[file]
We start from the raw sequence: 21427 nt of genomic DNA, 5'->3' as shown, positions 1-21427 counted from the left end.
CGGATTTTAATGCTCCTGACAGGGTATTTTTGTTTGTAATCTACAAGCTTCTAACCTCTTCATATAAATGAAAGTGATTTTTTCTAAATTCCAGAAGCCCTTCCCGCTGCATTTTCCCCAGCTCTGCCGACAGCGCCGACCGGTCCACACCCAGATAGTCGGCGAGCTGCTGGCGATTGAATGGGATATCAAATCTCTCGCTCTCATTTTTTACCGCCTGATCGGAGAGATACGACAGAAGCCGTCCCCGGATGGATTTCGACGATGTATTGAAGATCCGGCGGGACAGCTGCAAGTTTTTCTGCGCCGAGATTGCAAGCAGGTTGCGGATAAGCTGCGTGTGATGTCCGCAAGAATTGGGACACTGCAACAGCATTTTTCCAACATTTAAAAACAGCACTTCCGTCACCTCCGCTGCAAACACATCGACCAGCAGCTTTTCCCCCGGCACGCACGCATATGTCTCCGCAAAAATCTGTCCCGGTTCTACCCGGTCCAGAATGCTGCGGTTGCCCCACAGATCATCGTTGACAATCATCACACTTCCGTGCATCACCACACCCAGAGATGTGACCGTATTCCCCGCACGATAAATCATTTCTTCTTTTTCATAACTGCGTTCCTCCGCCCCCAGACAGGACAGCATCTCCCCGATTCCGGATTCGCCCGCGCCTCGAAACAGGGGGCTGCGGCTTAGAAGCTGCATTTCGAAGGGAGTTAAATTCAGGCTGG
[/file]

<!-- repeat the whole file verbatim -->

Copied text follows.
We start from the raw sequence: 21427 nt of genomic DNA, 5'->3' as shown, positions 1-21427 counted from the left end.
CGGATTTTAATGCTCCTGACAGGGTATTTTTGTTTGTAATCTACAAGCTTCTAACCTCTTCATATAAATGAAAGTGATTTTTTCTAAATTCCAGAAGCCCTTCCCGCTGCATTTTCCCCAGCTCTGCCGACAGCGCCGACCGGTCCACACCCAGATAGTCGGCGAGCTGCTGGCGATTGAATGGGATATCAAATCTCTCGCTCTCATTTTTTACCGCCTGATCGGAGAGATACGACAGAAGCCGTCCCCGGATGGATTTCGACGATGTATTGAAGATCCGGCGGGACAGCTGCAAGTTTTTCTGCGCCGAGATTGCAAGCAGGTTGCGGATAAGCTGCGTGTGATGTCCGCAAGAATTGGGACACTGCAACAGCATTTTTCCAACATTTAAAAACAGCACTTCCGTCACCTCCGCTGCAAACACATCGACCAGCAGCTTTTCCCCCGGCACGCACGCATATGTCTCCGCAAAAATCTGTCCCGGTTCTACCCGGTCCAGAATGCTGCGGTTGCCCCACAGATCATCGTTGACAATCATCACACTTCCGTGCATCACCACACCCAGAGATGTGACCGTATTCCCCGCACGATAAATCATTTCTTCTTTTTCATAACTGCGTTCCTCCGCCCCCAGACAGGACAGCATCTCCCCGATTCCGGATTCGCCCGCGCCTCGAAACAGGGGGCTGCGGCTTAGAAGCTGCATTTCGAAGGGAGTTAAATTCAGGCTGG